The US and its business partners in Guatemala
The US and its business partners in Guatemala
The United States government is resetting its relationship with Central America. And everybody (myself included) rushes to tell it what to do. Of course, it is one thing to speak, quite another to be heard.
Before Trump, three things stood out in the media about Washington’s agenda for Guatemala: drug trafficking, corruption and undocumented migrants (i.e., poor migrants). As with a sound system, Trump simply twiddled with the buttons that were already there. He let the war against drug trafficking continue more or less as he found it. He turned the anti-corruption knob to zero so abruptly that it broke, and so helped the insufferable Morales expel Cicig. And he turned the volume of the persecut...
Before Trump, three things stood out in the media about Washington’s agenda for Guatemala: drug trafficking, corruption and undocumented migrants (i.e., poor migrants). As with a sound system, Trump simply twiddled with the buttons that were already there. He let the war against drug trafficking continue more or less as he found it. He turned the anti-corruption knob to zero so abruptly that it broke, and so helped the insufferable Morales expel Cicig. And he turned the volume of the persecution against migrants up to 11.
Biden turns the knobs more carefully. But make no mistake: no one is asking us if we like the music being played. He’s adjusting the controls according to what he believes is best for the US. The statements from the State Department and Juan González about Mynor Moto’s election make it clear that attention to anti-corruption is again on the rise. And cancelling the disgraceful safe third country agreement helps lower the volume on immigration. And about narcotics..., we'll see. Policymakers in the US still can’t stomach what needs to be done and reverse the continuously counterproductive war on drugs. And so the issue languishes.
However, there are at least two major problems in all of this. The first one is that, once things are broken, it’s not enough to try to adjust them. Trump, in his clumsiness, let Cicig break despite the fact that in the last quarter of century it was the only demonstrably effective means to pursue elite narco-corruption. It had both a national institutional base and multilateral support. The shortsightedness of politicians and legislators in the US in letting it collapse means that today whatever is tried —be it a regional commission or an office deep within the US Embassy— will have to work with a Guatemalan state that is even more captured, more resistant to reform, and with even less effective institutions than in the past.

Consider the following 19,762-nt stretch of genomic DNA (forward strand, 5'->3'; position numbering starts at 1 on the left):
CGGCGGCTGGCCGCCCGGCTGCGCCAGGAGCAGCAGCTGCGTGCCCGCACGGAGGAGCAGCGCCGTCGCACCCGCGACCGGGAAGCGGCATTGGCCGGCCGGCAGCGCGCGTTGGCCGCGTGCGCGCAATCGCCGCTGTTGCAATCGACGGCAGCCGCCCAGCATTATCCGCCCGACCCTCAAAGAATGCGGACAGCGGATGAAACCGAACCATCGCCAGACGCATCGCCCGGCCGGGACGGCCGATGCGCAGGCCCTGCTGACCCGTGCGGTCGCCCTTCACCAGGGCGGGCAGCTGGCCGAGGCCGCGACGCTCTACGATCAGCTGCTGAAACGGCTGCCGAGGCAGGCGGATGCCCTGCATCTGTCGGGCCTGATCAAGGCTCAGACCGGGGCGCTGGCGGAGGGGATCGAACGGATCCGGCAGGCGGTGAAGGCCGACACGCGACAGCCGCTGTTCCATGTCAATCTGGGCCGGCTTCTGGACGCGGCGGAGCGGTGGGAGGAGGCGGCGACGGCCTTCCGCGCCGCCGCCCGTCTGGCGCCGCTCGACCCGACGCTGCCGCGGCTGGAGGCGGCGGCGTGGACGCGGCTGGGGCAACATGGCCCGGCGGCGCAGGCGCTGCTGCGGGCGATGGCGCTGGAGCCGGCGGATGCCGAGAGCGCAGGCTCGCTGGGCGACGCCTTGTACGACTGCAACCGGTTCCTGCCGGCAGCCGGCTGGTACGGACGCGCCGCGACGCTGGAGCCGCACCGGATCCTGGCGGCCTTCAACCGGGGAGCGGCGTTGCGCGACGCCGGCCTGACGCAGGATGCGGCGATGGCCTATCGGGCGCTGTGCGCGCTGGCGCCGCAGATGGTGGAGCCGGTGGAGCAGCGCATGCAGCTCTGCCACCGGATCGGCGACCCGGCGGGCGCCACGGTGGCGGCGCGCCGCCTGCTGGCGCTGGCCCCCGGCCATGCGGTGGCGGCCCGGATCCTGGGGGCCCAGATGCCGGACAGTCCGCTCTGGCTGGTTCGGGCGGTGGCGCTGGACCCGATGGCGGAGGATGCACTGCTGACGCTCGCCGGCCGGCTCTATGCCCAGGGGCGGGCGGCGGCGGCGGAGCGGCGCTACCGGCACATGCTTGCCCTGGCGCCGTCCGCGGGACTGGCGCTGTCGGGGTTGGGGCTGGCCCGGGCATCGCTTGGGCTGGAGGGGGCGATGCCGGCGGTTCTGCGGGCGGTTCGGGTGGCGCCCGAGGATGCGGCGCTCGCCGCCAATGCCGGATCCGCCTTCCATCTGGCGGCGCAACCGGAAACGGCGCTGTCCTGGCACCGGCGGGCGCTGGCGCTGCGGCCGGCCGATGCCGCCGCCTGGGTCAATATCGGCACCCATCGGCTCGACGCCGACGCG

Consider the US today trying to work with Consuelo Porras as the Attorney General in Guatemala, as compared to working with Thelma Aldana and Cicig. Anything the Biden administration tries will have to be designed around dealing with an untrustworthy partner. But perhaps they’re used to it by now. It’s not that different from working with Mitch McConnell's Republican Party. Perhaps it’s just a matter of discovering the subtle pleasures of getting in bed with a scorpion.
The second problem is that it’s one thing to adjust the volume of the radio and quite another to focus on what is being broadcast. The United States’ concern for justice in Guatemala is a matter of volume, not of content. If you will pardon the pun, let’s say that what is important is literally imported (and of course, also exported). The real action is in investment and business.
Certainly the US prefers to trade with a Guatemalan government that is just and respectful of human rights. But, as it has shown throughout its history and around the globe, it is perfectly willing to hold its nose and put up with the stench if the deal is good enough. And in Guatemala big business continues to be done with Cacif and the elite it represents.
Make no mistake: changing the United States’ relationship with Guatemala —both for good and for the better— requires talking about business and investment. It’s not enough to talk about justice or human rights, education and health, indigenous identities and cultures. Changing Guatemala’s relationship with the United States forever and for the better would require that Washington acknowledges the need to speak with new trading partners in Guatemala. But that would require that, in Guatemala, the US could actually find other business partners —so far conspicuous by their absence— with whom it could talk. Partners that are modern, visible and organized. And, above all, partners that are bold.
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Read it also in Spanish.